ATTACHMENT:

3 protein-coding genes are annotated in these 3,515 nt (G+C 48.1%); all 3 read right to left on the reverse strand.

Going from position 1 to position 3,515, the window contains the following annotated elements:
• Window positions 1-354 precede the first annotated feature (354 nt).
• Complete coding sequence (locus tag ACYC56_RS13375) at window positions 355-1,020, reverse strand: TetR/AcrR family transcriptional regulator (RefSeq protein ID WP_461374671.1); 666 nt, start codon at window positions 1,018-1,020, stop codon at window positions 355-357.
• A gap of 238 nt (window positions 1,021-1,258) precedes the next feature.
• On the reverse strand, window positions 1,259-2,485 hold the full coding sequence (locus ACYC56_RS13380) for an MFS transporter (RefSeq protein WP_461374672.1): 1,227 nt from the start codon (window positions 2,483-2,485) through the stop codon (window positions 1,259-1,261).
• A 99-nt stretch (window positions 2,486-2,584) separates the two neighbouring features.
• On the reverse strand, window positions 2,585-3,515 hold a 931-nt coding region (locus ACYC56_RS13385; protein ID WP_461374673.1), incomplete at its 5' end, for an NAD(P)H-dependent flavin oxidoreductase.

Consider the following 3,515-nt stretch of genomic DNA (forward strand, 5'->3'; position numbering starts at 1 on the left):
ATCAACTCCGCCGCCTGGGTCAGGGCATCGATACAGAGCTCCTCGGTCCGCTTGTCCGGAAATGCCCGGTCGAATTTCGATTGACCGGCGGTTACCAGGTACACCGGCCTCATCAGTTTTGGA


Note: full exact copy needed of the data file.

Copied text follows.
3 protein-coding genes are annotated in these 3,515 nt (G+C 48.1%); all 3 read right to left on the reverse strand.

Going from position 1 to position 3,515, the window contains the following annotated elements:
• Window positions 1-354 precede the first annotated feature (354 nt).
• Complete coding sequence (locus tag ACYC56_RS13375) at window positions 355-1,020, reverse strand: TetR/AcrR family transcriptional regulator (RefSeq protein ID WP_461374671.1); 666 nt, start codon at window positions 1,018-1,020, stop codon at window positions 355-357.
• A gap of 238 nt (window positions 1,021-1,258) precedes the next feature.
• On the reverse strand, window positions 1,259-2,485 hold the full coding sequence (locus ACYC56_RS13380) for an MFS transporter (RefSeq protein WP_461374672.1): 1,227 nt from the start codon (window positions 2,483-2,485) through the stop codon (window positions 1,259-1,261).
• A 99-nt stretch (window positions 2,486-2,584) separates the two neighbouring features.
• On the reverse strand, window positions 2,585-3,515 hold a 931-nt coding region (locus ACYC56_RS13385; protein ID WP_461374673.1), incomplete at its 5' end, for an NAD(P)H-dependent flavin oxidoreductase.

Consider the following 3,515-nt stretch of genomic DNA (forward strand, 5'->3'; position numbering starts at 1 on the left):
ATCAACTCCGCCGCCTGGGTCAGGGCATCGATACAGAGCTCCTCGGTCCGCTTGTCCGGAAATGCCCGGTCGAATTTCGATTGACCGGCGGTTACCAGGTACACCGGCCTCATCAGTTTTGGA